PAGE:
Agave at a Glance
|Size:||Height: 1–20 feet
Width: 1–10 feet
|Soil Type:||Sandy, well-draining soil|
|USDA Hardiness Zone:||8–10
5–10 (Agave parryi)
The Most Popular Types of Agave Plants
The range in size and appearance in the agave species is expansive, including:
Century Plant (Agave Americana)
The Century Plant is native to the Southwestern United States and Mexico. It reaches anywhere from 3 to 6 feet in height and has a 6 to 10-foot spread at full maturity. It has grayish-green leaves and thrives in USDA hardiness zones 8 to 10.
Blue Agave (Agave tequilana)
Blue agave is a very popular plant that is best known for its use in crafting tequila. It is also a very nice-looking garden plant that reaches about 6 to 8 feet in both height and width when fully mature. They are native to the Caribbean and many regions across Mexico.
Foxtail Agave (Agave attenuate)
The Foxtail Agave is a native Mexican species that is a very popular spineless variety. It is also referred to as the dragon-tree agave and features light blueish-green leaves. It grows around 4 to 5 feet tall and can reach between 8 and 10 feet wide.
Smallflower Century Plant (Agave parviflora)
The small century plant is a rare species with a very limited distribution in southeastern Arizona and northern Mexico. The State of Arizona considers it endangered and has protections in place. It is the smallest agave plant with small leaves that have white markings and curling filaments, making it look hairy. It only reaches about 6 inches tall and 6 to 8 inches across.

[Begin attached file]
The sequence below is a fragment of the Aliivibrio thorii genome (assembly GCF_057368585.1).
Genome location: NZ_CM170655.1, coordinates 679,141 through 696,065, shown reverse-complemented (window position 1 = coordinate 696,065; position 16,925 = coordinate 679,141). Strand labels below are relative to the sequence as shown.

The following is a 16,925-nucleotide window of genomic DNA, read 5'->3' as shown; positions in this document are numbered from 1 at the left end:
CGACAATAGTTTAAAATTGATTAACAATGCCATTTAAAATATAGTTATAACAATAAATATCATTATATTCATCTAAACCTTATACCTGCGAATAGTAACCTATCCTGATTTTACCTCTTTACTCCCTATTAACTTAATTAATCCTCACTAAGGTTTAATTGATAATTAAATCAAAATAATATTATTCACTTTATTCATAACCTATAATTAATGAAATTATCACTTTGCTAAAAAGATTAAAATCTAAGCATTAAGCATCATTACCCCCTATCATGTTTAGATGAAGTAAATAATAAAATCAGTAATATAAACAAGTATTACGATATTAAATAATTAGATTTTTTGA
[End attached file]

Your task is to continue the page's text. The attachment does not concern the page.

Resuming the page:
Queen Victoria Agave (Agave victoria-reginae)
Queen Victoria Agave, also referred to as Royal Agave, displays deep green leaves and is found throughout the Chihuahuan Desert in the Mexican States of Coahuila, Durango, and Nuevo Leó. It reaches a size of about 1 foot tall and 1.5 feet wide.
Parry’s Agave (Agave Parryi)
Parry’s Agave is a species native to western Texas, Arizona, New Mexico, and northern Mexico. It is typically found at elevations ranging from 4,000 to 8,000 feet. This plant grows to about 2.5 feet tall and 3.5 feet wide and displays grayish-green to blueish-silver leaves. This is the cold hardy agave plant, reportedly surviving in USDA zone 5 with dry cold temperatures as low as -20 degrees Fahrenheit. It’s still not recommended to try your luck with extremely cold temperatures.
Planting and growing an agave plant requires knowledge of the genus. There are plenty of different species of agave, but they all come from arid environments that get lots of sunlight and have very mild winters. Knowing your species and following these specific care requirements will set you up for the successful growth and development of these beautiful, unique succulents.
Featured Image Credit: Jesus Cervantes, Shutterstock